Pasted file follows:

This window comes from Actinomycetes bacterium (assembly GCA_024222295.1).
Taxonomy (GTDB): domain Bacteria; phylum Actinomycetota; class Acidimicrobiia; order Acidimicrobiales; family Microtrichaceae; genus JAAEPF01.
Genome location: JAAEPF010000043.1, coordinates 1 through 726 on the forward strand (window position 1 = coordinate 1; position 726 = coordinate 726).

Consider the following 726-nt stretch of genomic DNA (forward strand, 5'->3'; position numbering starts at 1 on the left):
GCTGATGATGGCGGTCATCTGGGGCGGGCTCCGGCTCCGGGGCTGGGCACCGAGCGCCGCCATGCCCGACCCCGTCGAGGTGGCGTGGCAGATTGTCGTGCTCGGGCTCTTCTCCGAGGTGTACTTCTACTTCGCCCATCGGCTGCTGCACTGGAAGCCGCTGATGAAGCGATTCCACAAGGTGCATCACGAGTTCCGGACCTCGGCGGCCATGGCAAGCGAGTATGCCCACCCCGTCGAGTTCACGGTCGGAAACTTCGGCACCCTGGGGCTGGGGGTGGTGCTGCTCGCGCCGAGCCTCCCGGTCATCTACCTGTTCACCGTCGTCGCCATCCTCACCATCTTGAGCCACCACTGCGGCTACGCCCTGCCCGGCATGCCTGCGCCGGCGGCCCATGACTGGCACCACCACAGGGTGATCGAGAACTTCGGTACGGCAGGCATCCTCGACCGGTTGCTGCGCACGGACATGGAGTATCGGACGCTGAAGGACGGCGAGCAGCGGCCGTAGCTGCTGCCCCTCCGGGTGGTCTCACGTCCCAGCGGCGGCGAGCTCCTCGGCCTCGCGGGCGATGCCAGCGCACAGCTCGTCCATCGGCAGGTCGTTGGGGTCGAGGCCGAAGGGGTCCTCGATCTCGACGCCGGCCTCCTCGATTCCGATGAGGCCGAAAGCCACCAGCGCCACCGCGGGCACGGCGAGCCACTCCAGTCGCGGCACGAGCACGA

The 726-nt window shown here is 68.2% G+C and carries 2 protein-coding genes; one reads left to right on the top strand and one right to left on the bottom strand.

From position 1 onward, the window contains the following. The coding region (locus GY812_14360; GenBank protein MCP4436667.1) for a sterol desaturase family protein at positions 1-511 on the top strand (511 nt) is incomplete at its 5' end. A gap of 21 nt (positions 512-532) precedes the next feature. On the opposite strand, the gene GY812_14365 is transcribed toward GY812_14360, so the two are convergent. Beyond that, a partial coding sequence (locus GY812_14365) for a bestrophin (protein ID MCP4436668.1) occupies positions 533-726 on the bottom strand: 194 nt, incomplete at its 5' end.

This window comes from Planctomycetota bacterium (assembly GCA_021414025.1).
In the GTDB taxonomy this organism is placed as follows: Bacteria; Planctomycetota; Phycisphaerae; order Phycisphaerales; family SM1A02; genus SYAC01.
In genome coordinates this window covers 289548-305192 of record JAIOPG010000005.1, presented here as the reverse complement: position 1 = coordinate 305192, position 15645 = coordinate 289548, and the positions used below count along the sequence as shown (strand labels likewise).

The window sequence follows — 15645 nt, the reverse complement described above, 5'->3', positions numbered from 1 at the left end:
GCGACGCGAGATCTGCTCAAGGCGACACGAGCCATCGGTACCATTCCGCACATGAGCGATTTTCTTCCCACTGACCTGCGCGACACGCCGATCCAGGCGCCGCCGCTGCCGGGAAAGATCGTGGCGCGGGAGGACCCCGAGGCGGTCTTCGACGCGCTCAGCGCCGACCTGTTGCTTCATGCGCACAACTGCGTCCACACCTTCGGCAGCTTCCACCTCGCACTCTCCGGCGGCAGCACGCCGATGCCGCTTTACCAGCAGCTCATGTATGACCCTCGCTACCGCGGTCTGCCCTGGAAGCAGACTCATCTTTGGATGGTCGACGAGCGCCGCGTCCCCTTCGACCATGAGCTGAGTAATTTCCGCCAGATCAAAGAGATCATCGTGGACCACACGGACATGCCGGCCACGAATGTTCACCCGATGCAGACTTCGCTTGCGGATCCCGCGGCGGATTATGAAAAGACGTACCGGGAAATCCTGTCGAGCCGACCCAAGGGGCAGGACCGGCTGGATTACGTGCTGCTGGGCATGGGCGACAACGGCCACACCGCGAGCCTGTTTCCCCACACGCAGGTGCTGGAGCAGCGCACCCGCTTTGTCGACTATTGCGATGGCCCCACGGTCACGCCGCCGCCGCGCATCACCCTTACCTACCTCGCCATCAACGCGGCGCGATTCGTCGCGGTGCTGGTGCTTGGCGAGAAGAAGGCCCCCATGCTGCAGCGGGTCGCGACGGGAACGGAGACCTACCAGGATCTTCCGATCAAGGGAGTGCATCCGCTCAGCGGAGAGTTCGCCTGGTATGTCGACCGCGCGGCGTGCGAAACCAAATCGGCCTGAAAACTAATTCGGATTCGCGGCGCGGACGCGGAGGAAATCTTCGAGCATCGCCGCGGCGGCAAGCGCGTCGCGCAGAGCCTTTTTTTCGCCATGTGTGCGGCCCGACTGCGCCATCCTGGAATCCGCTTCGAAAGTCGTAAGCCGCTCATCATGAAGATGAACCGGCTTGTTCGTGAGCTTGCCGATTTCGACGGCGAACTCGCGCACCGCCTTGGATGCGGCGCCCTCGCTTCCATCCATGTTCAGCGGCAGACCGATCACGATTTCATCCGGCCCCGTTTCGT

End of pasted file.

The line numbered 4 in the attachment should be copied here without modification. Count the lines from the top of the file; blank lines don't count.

Consider the following 726-nt stretch of genomic DNA (forward strand, 5'->3'; position numbering starts at 1 on the left):